Travis d’Arnaud And Overreacting To Small Samples

With the proliferation of analysis available to fantasy players, the gap between the worst and best owners has shrunk. It’s much more rare to see an owner put together a truly awful draft or auction today than it was even ten years ago, simply because it’s seemingly impossible to use the internet without stumbling across some scrap of fantasy analysis. Even Jimmy from accounting, who knows next-to-nothing about fantasy baseball, can print off a few cheat sheets and put together a team that isn’t a total abomination.

Much like its real-life counterpart, fantasy baseball is a game in which one must constantly be searching for new market inefficiencies. One theory that I’m a big proponent of is capitalizing on reactions to small samples, specifically bad ones. As it turns out, Travis d’Arnaud is just the example I was looking for.

d’Arnaud, who missed much of the 2013 season with a broken left foot, recovered from injury in time to get a late-season call-up to the Mets in mid-August. He never really got comfortable in the majors, scuffling to a .202/.286/.263 slash line in 112 plate appearances. It certainly can’t be taken as a particularly good sign, but it’s a small sample from a guy who had just recovered from a broken foot and was seeing his first major-league action.

d’Arnaud was the top fantasy catcher prospect before last season, and that hasn’t changed going into 2014 (Austin Hedges‘ freakish defensive abilities put him in the conversation for top real-life catching prospect, but that’s another discussion entirely). What sets d’Arnaud apart in fantasy is that he possesses both an above-average hit tool and plus power, which makes him interesting by default as a fantasy catcher option.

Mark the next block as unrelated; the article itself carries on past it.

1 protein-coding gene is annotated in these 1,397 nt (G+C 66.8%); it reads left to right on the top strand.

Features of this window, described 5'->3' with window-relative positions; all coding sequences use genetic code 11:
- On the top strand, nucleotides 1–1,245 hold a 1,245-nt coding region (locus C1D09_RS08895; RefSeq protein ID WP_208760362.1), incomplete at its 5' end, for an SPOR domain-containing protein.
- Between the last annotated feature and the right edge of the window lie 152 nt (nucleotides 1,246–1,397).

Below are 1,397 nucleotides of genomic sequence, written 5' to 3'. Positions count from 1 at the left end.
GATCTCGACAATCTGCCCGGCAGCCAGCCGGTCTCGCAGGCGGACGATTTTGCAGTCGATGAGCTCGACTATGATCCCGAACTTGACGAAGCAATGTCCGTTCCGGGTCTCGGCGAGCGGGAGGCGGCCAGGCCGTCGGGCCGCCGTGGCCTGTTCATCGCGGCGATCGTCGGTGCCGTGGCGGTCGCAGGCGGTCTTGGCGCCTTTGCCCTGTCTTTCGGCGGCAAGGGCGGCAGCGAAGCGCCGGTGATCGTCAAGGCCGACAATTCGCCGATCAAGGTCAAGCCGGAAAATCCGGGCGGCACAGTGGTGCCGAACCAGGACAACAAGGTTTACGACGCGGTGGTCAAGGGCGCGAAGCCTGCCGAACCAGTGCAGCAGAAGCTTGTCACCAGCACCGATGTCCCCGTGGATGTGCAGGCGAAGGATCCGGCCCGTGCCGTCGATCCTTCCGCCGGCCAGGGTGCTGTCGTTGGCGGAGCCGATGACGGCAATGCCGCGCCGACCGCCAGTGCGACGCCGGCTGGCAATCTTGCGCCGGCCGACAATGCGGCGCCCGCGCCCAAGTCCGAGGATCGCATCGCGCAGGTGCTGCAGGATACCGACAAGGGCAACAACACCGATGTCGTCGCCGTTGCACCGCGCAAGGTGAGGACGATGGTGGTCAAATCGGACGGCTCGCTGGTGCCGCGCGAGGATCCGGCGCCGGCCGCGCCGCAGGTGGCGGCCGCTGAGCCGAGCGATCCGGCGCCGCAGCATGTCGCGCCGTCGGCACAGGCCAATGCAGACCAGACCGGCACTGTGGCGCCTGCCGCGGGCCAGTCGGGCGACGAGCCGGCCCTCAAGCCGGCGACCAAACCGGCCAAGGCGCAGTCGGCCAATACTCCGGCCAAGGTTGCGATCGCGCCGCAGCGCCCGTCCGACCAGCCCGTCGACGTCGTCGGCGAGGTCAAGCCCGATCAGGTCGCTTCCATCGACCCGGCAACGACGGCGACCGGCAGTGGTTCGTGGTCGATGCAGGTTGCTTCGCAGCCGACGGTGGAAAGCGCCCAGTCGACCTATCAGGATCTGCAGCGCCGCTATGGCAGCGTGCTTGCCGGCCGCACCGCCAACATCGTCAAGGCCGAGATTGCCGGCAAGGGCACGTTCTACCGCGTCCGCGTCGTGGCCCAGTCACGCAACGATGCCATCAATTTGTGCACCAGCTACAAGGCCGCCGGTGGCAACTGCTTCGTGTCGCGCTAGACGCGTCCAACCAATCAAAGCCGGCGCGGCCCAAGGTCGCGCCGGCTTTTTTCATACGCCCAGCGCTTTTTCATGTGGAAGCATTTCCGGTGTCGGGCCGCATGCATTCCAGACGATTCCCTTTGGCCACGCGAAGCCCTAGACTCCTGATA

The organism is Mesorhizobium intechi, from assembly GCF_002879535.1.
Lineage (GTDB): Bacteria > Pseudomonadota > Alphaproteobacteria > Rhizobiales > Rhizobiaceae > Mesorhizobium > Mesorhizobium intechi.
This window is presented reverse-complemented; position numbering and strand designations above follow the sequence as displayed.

As for last year’s major-league struggles, aside from any sample-size arguments, both d’Arnaud and manager Terry Collins recently stated that d’Arnaud’s primary focus in the majors last year was on the defensive side, learning how to handle the Mets staff. His defense drew rave reviews, but his offense suffered. d’Arnaud admits now that he was pressing at the plate, saying that he needs to slow his game down, an issue he worked to address this offseason by shortening his swing.

As it always has been with the 25-year-old backstop, health is the main concern, not his ability to hit. d’Arnaud has suffered plenty of injuries in his seven-year professional career, having compiled more than 303 plate appearances just twice in those seven years. By all accounts, d’Arnaud is 100% healthy headed into 2014, and the way the Mets are structured as an organization leads one to believe that the team is confident in his health.

Unless they sign Kelly Shoppach, the one remaining free-agent catcher of note, the only other catchers on the Mets’ 40-man roster are 30-year-old journeyman Anthony Recker, a career .194/.281/.348 hitter with a 30.9% strikeout rate, and defensive specialist Juan Centeno, who has two home runs and a .661 on-base plus slugging in 1,138 career minor-league plate appearances. With options like those, the Mets are clearly putting a good deal of faith in d’Arnaud to be both healthy and productive in 2014.